Tricky integral

  • Thread starter fk378
  • Start date
  • #1
fk378
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Homework Statement


Integrate.
1/ [e^x (1-e^(-2x))^1/2]


Homework Equations


integration by parts


The Attempt at a Solution


First I split up the integral so it would be (1/e^-x)[(1/(1-e^-2x)^1/2]
Then I set u=e^-x, dv= (1-e^-2x)^-1/2
du= -e^-x
For my v I got 2(1-e^-2x)^1/2 but I don't know how to go about with the e^-2x, as in how to finish solving for the v-part.

I tried u-substitution and I get another term in the denominator. Then when I tried to differentiate the answer I originally got for v, I did not have anything in the denominator... can anyone help?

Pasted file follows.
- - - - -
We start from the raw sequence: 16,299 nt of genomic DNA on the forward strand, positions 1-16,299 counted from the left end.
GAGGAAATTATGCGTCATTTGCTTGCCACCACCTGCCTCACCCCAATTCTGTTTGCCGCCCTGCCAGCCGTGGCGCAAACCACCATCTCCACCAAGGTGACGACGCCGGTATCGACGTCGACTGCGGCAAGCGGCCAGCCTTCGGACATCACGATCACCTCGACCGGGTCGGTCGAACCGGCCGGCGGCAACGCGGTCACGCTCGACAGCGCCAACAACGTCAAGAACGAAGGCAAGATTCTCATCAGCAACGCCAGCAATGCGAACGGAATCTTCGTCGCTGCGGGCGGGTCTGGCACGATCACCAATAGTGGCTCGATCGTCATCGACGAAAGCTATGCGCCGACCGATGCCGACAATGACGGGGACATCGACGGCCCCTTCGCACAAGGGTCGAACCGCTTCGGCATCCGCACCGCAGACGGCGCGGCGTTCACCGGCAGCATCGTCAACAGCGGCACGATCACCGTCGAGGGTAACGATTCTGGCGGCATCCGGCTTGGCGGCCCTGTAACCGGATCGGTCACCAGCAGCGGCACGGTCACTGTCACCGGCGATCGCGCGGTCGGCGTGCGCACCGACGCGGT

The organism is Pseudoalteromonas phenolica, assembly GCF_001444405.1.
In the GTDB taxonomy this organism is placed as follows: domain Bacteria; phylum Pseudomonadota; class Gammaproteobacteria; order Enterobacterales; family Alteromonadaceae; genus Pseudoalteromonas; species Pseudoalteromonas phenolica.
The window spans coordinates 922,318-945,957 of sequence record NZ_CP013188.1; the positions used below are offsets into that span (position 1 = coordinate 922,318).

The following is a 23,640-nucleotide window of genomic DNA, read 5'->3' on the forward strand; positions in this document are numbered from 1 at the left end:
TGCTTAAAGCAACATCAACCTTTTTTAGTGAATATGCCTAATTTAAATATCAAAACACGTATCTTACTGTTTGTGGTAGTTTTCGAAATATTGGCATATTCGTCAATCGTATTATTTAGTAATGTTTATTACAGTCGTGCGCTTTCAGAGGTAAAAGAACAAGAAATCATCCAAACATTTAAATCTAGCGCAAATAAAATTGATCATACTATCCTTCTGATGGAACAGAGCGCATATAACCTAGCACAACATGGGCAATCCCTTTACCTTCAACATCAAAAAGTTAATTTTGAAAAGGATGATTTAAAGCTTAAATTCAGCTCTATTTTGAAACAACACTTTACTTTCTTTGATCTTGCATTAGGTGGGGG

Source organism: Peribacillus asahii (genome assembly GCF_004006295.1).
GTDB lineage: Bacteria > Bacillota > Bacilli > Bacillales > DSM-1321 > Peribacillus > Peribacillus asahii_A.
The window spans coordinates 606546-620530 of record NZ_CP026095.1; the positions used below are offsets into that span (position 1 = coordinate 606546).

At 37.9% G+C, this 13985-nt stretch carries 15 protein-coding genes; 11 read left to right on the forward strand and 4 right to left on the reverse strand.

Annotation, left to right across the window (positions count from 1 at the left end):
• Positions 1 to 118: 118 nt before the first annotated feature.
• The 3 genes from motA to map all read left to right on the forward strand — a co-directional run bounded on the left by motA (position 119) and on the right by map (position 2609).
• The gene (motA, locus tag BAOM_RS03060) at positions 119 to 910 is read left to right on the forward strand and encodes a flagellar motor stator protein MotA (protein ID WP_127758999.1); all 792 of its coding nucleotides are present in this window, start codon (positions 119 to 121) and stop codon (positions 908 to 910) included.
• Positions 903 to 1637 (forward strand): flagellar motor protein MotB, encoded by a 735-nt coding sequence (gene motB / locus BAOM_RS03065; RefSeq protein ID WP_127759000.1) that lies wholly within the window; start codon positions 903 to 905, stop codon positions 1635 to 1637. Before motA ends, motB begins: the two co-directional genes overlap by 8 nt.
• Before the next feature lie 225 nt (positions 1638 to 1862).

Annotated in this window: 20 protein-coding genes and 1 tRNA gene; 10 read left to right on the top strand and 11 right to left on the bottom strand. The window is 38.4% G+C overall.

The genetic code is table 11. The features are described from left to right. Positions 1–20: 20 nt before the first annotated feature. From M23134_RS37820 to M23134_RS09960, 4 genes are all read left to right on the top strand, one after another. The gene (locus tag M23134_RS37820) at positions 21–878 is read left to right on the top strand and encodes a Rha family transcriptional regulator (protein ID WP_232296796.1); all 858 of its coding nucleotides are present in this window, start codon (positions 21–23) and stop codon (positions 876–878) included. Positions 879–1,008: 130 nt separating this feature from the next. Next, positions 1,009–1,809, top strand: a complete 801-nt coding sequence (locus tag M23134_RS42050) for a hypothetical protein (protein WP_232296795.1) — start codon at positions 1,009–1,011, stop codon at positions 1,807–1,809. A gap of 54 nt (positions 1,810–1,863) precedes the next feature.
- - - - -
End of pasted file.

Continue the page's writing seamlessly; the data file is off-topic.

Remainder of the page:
Answers and Replies

  • #2
rock.freak667
Homework Helper
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[tex]\int \frac{1}{e^x \sqrt{1-e^{-2x}}} dx[/tex]



try [itex]t^2=1-e^{-2x}[/itex]
 
  • #3
fk378
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Is that valid? I just tried to solve it using your suggestion and with u=e^-x. With the u-subst I end up getting the arcsin integral, but I get something different with the t^2 substitution.
 
  • #4
rocomath
1,755
1
That's what I did too and verified it by taking it's derivative, but Mathematica gives a totally different solution.

I changed mine to:

[tex]\int\frac{e^{-x}}{\sqrt{1-(e^{-x})^2}}dx[/tex]

Used:

[tex]u=e^{-x} \rightarrow \ln{u}=-x[/tex]
 
  • #5
fk378
367
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Oh interesting, why did you take the natural log? Where does that come into play?
 
  • #6
rocomath
1,755
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I let:

[tex]u=e^{-x}[/tex] be my u-sub

[tex]-\frac{du}{u}=dx[/tex] be my du-sub
 

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